For strangers, tier one is safest. Other options here include sports (including historical, memorable moments), pop culture, and hobbies. “People say hobbies are boring, but what if a person’s hobby is particle physics?” Post Senning argues. “Or painting. The arts are not boring.”

What’s not in tier one? Work.

Try triangulation  

If you do have a preoccupation with finding out what someone does (I’ll admit it, I’m always curious), Post Senning says to wait for an opening. A comment about a long day or a demanding boss may make it safe or even polite to probe a little. But pay attention to how people respond and be prepared, with a fresh topic at hand, to back off.

“They may just feel like: Look, it’s all I do 40 hours a week or more, it’s the last thing I want to talk about,” Post Senning says.

As an alternative, one of the easiest routes into a conversation may be to remark on a shared experience—yes, you can have these with a stranger; think of the weather, or the spread on offer at a party. Post Senning suggests an ice breaker like, “Looks like it’s about to rain” or “This food looks delicious.” But these mini-commentaries don’t always have to be that mundane. Your opening line could be an appreciation of the quality of light coming through a window, he suggests.

Kio Stark, author of When Strangers Meet: How People You Don’t Know Can Transform You, refers to the shared-experience strategy as triangulation. “The triangle is made up of you, a stranger, and a third thing that closes the loop—that might be something that you’re both experiencing or seeing that’s worthy of notice,” she told CityLab, explaining:

There might be a cute dog or someone doing something strange—an itinerant preacher on the subway, say. In those situations, you’re more likely to exchange a glance with someone, and that might be the whole outcome, or you could say something like: “Wow, he’s really fire and brimstone today.”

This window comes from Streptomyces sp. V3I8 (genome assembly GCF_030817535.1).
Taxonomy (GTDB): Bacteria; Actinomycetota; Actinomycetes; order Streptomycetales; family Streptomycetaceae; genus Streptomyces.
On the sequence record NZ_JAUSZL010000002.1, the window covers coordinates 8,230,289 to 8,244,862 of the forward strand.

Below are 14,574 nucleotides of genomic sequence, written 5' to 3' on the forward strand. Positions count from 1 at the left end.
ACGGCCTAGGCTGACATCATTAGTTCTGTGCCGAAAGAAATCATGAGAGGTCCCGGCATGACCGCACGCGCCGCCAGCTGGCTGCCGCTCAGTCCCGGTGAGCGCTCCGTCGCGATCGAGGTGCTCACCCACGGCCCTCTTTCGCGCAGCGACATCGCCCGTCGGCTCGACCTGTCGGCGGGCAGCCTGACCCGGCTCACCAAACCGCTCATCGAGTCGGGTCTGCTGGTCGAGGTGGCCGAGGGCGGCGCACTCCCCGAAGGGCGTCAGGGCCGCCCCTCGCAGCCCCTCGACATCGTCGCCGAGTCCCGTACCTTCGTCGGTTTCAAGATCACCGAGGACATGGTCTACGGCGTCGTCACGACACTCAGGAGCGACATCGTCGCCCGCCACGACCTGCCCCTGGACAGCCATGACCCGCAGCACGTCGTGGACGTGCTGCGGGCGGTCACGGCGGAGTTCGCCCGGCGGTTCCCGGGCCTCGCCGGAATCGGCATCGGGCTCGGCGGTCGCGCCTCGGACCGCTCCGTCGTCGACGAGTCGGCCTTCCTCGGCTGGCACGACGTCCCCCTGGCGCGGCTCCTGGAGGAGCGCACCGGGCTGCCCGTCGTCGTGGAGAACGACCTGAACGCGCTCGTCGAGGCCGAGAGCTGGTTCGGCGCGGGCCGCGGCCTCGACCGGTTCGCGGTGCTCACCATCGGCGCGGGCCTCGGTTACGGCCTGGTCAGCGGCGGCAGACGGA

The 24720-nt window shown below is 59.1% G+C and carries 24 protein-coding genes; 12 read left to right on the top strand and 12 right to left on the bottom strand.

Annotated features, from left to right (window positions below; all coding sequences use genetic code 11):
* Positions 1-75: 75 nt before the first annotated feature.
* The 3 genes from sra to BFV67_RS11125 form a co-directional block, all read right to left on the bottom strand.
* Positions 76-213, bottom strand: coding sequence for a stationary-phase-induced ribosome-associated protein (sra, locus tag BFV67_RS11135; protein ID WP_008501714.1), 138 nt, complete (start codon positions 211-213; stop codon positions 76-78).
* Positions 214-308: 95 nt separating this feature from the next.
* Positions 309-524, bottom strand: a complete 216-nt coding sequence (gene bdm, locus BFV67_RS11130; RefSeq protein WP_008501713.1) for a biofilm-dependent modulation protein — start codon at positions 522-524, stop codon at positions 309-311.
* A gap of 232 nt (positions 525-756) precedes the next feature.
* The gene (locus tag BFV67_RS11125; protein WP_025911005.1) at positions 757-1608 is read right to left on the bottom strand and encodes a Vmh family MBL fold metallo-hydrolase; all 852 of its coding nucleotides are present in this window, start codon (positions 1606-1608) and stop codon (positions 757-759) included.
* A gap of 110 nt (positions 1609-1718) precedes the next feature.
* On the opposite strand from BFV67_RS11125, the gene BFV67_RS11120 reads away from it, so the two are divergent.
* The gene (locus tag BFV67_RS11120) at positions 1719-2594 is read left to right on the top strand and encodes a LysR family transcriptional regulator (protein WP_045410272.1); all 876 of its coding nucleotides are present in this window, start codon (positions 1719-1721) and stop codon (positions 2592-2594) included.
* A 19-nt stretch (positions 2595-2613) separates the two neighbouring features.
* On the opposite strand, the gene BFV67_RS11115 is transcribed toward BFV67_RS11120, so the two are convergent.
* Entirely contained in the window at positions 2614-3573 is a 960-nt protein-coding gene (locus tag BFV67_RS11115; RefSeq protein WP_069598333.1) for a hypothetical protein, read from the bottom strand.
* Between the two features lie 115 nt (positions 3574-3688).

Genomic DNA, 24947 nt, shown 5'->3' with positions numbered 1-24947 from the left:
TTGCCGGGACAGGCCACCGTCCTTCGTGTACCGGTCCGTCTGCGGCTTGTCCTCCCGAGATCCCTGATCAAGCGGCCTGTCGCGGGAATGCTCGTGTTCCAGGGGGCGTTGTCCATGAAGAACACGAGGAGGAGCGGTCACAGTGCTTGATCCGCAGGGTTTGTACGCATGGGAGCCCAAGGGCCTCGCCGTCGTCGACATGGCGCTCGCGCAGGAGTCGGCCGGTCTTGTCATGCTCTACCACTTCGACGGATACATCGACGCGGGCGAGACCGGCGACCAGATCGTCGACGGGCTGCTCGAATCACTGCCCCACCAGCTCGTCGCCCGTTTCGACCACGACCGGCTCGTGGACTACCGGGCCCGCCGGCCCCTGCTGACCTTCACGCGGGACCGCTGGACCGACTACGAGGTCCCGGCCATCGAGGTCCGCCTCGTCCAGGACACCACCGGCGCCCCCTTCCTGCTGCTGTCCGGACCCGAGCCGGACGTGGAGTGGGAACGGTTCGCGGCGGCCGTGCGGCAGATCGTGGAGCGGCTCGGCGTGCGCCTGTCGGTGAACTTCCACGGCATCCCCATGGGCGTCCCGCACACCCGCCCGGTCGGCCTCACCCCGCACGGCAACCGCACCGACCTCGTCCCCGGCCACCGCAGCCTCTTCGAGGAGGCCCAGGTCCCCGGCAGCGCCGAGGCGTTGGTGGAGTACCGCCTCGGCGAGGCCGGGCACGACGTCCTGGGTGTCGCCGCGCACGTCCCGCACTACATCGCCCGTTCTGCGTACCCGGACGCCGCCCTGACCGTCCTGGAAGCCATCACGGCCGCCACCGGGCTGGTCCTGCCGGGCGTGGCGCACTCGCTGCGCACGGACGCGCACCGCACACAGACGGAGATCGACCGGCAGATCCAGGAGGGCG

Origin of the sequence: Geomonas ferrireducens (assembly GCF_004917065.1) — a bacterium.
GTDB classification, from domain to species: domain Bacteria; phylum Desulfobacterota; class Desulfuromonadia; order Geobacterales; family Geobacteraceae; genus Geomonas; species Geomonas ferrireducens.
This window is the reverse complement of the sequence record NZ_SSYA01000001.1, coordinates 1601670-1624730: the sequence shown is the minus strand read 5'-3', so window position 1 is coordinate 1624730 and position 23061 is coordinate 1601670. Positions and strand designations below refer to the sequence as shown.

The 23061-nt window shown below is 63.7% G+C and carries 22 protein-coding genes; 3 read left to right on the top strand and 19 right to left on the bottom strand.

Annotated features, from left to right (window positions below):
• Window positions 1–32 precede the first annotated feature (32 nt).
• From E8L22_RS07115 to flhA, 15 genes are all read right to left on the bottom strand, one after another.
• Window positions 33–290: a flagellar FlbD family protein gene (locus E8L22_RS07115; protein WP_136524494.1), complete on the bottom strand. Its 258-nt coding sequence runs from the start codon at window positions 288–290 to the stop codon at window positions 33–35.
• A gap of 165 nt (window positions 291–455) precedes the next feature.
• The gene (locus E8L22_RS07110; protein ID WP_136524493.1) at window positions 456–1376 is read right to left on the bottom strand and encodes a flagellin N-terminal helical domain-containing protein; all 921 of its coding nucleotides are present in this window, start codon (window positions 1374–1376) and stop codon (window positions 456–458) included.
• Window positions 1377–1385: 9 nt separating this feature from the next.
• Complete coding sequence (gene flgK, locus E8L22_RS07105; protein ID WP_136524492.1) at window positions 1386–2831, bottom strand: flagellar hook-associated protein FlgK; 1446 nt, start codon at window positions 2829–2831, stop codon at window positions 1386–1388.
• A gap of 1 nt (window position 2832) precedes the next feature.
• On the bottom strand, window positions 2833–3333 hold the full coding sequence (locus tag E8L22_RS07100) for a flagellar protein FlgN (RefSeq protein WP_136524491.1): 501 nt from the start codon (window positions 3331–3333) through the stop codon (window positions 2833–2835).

She also likes to notice small things and give people compliments like, “Nice shoes.” People love to fill her in on the details.

Once a conversation has started, if she’s asked about a topic for which she could respond with a full, personal disclosure—beyond the details she’d normally share with a stranger— she may very well go for it. “We tend to meet disclosure with disclosure, even when we talk to strangers,” she says.

For instance, if someone asks about her father, she may choose to mention that he passed away when she was a child. When that happens, she says, she almost invariably is told about a loss the other has experienced. A random encounter can become profound.

Forget yourself

Talking to new people isn’t only a shortcut to learning more about the ways other people live, and perhaps stepping outside your own social echo chambers, it’s also beneficial: Sociologists have found that even weak ties, like those made while chatting with fellow commuters or travelers, are linked to feelings of well-being. And, of course, those weak ties to someone who’s vacationing at the same place as you may organically stretch into a lifelong friendship.

One final tip: If you tend to be neurotic when talking to people, and anxious about what they might think of you, recognize that your concern might paradoxically make you a jerk. Consider what the writer Jennifer Latson learned about herself while doing research for a recent book. As she explained in New York Magazine: “I focus so much on saying exactly the right thing that I hardly pay any attention to the other person. I’m more concerned about how I look to them than I am about getting to know them.”

Most people want to connect, she discovered, and they aren’t judgmental about whether you remember names or little details. You’ll probably be excused even if you accidentally blurt out that suddenly gauche question we’re all trying to avoid—unless, of course, you’re talking to the French.